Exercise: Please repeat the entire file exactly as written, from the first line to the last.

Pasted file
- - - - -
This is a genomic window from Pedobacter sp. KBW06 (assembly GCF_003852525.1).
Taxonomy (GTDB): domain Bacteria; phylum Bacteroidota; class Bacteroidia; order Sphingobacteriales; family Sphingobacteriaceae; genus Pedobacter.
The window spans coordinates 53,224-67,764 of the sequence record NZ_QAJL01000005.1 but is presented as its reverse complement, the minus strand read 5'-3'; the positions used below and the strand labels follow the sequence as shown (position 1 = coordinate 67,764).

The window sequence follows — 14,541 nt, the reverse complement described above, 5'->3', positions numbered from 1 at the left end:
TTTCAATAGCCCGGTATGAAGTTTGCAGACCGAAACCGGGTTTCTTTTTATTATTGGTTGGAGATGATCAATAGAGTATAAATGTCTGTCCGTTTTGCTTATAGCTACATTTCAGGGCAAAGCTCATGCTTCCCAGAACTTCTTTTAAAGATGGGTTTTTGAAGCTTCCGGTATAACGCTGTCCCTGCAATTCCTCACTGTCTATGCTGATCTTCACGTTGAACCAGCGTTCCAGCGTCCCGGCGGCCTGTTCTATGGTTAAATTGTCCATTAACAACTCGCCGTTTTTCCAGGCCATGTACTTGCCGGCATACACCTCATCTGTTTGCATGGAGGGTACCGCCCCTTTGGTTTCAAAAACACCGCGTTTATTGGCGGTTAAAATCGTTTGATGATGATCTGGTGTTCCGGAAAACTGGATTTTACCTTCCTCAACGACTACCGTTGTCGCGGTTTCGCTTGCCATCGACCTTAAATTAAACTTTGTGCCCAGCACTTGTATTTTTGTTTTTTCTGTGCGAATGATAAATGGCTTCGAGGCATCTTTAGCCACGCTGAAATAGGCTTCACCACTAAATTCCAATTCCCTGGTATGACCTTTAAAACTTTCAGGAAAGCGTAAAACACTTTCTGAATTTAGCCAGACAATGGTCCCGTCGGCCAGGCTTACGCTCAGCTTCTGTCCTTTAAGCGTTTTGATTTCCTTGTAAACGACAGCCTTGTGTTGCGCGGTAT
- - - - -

This is a genomic window from Pedobacter sp. KBW06 (assembly GCF_003852525.1).
Taxonomy (GTDB): domain Bacteria; phylum Bacteroidota; class Bacteroidia; order Sphingobacteriales; family Sphingobacteriaceae; genus Pedobacter.
The window spans coordinates 53,224-67,764 of the sequence record NZ_QAJL01000005.1 but is presented as its reverse complement, the minus strand read 5'-3'; the positions used below and the strand labels follow the sequence as shown (position 1 = coordinate 67,764).

The window sequence follows — 14,541 nt, the reverse complement described above, 5'->3', positions numbered from 1 at the left end:
TTTCAATAGCCCGGTATGAAGTTTGCAGACCGAAACCGGGTTTCTTTTTATTATTGGTTGGAGATGATCAATAGAGTATAAATGTCTGTCCGTTTTGCTTATAGCTACATTTCAGGGCAAAGCTCATGCTTCCCAGAACTTCTTTTAAAGATGGGTTTTTGAAGCTTCCGGTATAACGCTGTCCCTGCAATTCCTCACTGTCTATGCTGATCTTCACGTTGAACCAGCGTTCCAGCGTCCCGGCGGCCTGTTCTATGGTTAAATTGTCCATTAACAACTCGCCGTTTTTCCAGGCCATGTACTTGCCGGCATACACCTCATCTGTTTGCATGGAGGGTACCGCCCCTTTGGTTTCAAAAACACCGCGTTTATTGGCGGTTAAAATCGTTTGATGATGATCTGGTGTTCCGGAAAACTGGATTTTACCTTCCTCAACGACTACCGTTGTCGCGGTTTCGCTTGCCATCGACCTTAAATTAAACTTTGTGCCCAGCACTTGTATTTTTGTTTTTTCTGTGCGAATGATAAATGGCTTCGAGGCATCTTTAGCCACGCTGAAATAGGCTTCACCACTAAATTCCAATTCCCTGGTATGACCTTTAAAACTTTCAGGAAAGCGTAAAACACTTTCTGAATTTAGCCAGACAATGGTCCCGTCGGCCAGGCTTACGCTCAGCTTCTGTCCTTTAAGCGTTTTGATTTCCTTGTAAACGACAGCCTTGTGTTGCGCGGTAT